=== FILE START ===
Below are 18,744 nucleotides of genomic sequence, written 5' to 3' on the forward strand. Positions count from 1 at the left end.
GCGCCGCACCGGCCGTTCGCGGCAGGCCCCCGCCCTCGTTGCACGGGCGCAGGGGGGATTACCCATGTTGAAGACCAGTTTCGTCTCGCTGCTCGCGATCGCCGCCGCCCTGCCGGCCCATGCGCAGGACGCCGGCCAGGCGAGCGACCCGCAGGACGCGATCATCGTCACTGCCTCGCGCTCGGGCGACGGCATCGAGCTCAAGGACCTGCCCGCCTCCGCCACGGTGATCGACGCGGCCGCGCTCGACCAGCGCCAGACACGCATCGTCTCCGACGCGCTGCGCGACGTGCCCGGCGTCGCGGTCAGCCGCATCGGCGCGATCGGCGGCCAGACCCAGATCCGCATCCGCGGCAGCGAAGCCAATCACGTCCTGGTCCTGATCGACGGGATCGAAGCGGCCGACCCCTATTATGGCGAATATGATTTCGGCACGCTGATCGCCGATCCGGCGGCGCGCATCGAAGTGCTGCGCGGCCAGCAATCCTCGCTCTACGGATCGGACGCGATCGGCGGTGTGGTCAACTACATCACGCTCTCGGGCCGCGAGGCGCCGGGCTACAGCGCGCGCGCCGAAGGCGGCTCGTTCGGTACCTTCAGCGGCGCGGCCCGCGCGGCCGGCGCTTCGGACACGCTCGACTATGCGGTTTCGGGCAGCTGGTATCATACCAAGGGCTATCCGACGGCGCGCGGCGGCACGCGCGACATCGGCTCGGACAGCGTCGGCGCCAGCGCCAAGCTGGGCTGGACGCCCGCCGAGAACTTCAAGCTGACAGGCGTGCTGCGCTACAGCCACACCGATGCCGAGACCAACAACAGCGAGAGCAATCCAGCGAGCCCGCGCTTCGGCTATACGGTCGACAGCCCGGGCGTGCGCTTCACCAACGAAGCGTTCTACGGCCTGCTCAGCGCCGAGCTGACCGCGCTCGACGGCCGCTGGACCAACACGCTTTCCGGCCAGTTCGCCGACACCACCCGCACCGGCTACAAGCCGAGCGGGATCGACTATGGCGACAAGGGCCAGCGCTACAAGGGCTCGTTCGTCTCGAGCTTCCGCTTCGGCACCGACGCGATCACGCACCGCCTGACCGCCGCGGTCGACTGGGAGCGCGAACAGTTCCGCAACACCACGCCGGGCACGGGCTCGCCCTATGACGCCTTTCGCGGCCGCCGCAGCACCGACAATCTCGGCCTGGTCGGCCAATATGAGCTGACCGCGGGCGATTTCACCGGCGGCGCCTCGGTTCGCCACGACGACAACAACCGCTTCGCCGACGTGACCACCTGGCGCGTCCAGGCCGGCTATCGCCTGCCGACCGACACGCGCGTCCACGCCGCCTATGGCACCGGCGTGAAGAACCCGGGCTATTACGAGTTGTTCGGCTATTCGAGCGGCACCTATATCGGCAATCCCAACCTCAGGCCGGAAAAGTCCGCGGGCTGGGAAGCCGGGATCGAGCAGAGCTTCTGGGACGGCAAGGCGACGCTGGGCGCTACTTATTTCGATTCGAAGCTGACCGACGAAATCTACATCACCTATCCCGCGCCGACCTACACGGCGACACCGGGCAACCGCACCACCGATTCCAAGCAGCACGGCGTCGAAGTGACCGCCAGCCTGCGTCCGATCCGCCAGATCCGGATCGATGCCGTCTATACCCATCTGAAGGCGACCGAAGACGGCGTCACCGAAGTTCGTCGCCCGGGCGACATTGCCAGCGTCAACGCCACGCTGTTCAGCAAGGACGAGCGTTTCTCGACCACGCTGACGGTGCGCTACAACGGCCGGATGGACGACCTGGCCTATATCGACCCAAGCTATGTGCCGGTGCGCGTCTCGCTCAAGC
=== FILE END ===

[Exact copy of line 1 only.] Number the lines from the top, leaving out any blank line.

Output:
Below are 18,744 nucleotides of genomic sequence, written 5' to 3' on the forward strand. Positions count from 1 at the left end.